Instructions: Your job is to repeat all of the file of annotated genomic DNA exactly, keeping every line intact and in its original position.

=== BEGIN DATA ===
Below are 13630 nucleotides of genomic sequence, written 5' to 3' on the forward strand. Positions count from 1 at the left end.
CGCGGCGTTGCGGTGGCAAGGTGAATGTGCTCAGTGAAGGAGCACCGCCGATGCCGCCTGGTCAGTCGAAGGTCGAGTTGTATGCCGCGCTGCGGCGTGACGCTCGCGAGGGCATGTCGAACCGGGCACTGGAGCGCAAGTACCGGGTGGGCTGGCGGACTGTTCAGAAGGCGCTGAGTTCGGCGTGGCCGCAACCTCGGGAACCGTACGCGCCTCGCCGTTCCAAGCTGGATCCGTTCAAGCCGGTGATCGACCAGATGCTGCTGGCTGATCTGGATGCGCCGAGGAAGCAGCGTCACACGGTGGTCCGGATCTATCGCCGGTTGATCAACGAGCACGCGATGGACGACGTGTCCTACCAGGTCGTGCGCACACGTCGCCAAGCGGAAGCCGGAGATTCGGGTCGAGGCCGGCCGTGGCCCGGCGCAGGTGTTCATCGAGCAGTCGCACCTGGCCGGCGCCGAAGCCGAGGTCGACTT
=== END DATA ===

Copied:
Below are 13630 nucleotides of genomic sequence, written 5' to 3' on the forward strand. Positions count from 1 at the left end.
CGCGGCGTTGCGGTGGCAAGGTGAATGTGCTCAGTGAAGGAGCACCGCCGATGCCGCCTGGTCAGTCGAAGGTCGAGTTGTATGCCGCGCTGCGGCGTGACGCTCGCGAGGGCATGTCGAACCGGGCACTGGAGCGCAAGTACCGGGTGGGCTGGCGGACTGTTCAGAAGGCGCTGAGTTCGGCGTGGCCGCAACCTCGGGAACCGTACGCGCCTCGCCGTTCCAAGCTGGATCCGTTCAAGCCGGTGATCGACCAGATGCTGCTGGCTGATCTGGATGCGCCGAGGAAGCAGCGTCACACGGTGGTCCGGATCTATCGCCGGTTGATCAACGAGCACGCGATGGACGACGTGTCCTACCAGGTCGTGCGCACACGTCGCCAAGCGGAAGCCGGAGATTCGGGTCGAGGCCGGCCGTGGCCCGGCGCAGGTGTTCATCGAGCAGTCGCACCTGGCCGGCGCCGAAGCCGAGGTCGACTT